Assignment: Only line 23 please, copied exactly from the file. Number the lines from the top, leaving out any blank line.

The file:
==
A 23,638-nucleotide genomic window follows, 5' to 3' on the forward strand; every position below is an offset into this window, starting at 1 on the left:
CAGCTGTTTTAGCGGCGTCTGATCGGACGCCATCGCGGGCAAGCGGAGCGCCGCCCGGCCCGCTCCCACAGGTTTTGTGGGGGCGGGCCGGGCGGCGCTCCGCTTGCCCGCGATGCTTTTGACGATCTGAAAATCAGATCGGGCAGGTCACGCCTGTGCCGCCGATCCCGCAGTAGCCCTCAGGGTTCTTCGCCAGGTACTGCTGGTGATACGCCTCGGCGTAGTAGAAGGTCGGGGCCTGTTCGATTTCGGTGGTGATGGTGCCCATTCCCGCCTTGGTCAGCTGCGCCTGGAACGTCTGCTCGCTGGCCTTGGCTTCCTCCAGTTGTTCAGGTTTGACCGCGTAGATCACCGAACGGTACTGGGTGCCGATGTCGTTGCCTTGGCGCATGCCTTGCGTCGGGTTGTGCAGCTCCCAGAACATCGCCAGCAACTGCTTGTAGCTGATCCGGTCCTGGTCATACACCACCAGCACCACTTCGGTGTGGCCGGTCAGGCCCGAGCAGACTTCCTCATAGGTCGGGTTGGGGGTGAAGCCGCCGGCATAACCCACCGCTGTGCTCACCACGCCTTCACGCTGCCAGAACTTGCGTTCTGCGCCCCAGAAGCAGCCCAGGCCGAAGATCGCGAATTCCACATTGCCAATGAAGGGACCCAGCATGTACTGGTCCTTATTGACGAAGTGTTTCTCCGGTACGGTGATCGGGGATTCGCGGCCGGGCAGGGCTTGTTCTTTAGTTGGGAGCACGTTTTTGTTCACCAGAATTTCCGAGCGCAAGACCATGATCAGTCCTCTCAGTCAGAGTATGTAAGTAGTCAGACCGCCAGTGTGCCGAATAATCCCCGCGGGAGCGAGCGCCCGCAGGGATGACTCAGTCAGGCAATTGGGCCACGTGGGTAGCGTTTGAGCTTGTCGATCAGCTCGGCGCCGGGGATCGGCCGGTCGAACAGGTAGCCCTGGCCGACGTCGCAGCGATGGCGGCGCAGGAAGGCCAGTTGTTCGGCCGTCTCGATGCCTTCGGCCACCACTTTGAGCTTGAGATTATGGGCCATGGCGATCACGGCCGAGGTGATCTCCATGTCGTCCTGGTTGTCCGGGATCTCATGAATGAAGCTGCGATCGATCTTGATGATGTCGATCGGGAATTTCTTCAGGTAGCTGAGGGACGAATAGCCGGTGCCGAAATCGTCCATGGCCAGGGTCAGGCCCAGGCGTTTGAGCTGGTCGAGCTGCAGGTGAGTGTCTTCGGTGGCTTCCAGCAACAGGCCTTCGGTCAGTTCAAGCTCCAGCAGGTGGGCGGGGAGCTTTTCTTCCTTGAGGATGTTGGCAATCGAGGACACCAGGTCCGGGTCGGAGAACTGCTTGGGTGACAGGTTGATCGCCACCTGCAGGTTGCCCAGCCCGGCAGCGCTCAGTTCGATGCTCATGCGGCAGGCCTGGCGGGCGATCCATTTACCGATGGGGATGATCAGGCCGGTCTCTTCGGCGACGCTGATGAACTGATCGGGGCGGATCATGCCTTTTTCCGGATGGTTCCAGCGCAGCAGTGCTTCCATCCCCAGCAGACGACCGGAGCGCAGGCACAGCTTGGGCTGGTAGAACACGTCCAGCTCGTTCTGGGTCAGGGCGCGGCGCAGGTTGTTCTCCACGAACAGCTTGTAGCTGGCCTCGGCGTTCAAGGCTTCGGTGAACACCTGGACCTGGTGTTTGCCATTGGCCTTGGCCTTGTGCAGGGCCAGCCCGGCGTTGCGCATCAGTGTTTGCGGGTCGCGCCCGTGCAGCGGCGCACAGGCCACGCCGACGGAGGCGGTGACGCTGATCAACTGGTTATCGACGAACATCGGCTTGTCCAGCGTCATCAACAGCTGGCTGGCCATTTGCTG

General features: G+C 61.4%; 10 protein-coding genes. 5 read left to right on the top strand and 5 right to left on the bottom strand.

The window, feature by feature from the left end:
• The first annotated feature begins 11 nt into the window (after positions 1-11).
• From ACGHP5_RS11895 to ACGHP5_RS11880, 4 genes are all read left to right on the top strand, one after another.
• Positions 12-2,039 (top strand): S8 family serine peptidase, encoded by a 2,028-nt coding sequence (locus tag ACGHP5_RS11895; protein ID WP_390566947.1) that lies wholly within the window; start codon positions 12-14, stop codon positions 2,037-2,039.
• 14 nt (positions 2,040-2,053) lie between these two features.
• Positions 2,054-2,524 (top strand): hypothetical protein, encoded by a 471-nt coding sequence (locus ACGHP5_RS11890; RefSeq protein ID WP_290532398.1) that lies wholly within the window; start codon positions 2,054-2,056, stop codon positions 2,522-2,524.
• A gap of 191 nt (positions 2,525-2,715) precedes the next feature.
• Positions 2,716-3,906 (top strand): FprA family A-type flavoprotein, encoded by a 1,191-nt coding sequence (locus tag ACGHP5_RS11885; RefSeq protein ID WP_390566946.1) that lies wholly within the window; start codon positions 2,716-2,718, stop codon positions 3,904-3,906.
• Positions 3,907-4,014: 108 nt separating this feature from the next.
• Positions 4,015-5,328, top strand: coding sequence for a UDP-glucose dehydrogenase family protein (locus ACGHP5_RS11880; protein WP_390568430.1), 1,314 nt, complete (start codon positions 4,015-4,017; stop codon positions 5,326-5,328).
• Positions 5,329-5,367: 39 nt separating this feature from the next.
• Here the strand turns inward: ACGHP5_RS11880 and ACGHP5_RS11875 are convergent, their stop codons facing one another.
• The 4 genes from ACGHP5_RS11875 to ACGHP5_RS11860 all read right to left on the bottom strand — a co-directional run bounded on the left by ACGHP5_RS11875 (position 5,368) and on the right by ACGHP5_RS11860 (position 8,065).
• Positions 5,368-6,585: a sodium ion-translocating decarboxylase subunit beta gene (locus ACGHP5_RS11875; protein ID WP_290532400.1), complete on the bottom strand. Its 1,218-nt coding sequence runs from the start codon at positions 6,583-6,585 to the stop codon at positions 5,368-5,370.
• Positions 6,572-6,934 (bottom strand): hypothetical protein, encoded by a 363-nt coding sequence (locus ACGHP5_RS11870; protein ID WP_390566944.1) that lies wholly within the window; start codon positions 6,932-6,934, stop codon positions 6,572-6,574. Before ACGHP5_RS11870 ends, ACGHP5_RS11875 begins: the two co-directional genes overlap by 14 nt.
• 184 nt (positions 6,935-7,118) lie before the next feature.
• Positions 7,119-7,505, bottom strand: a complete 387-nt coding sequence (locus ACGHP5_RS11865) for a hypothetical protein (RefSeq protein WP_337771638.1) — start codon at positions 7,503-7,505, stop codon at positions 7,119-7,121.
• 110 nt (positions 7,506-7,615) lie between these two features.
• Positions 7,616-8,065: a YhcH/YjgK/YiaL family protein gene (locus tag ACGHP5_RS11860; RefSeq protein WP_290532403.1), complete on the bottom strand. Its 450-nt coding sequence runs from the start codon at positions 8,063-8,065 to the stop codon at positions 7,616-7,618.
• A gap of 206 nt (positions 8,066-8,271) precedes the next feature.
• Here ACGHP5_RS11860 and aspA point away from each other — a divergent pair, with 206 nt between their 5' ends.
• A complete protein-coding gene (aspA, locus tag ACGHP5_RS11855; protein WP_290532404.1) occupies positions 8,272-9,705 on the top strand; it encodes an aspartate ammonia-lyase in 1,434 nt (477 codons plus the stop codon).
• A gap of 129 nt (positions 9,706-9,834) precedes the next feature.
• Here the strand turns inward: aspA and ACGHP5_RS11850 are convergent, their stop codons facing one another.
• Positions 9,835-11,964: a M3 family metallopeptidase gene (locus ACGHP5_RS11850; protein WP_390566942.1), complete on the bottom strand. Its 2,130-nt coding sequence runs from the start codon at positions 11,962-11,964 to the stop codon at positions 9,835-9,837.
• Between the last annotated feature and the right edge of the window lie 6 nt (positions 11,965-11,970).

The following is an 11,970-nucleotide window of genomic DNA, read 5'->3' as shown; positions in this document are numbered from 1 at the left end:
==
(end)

• A gap of 206 nt (positions 8,066-8,271) precedes the next feature.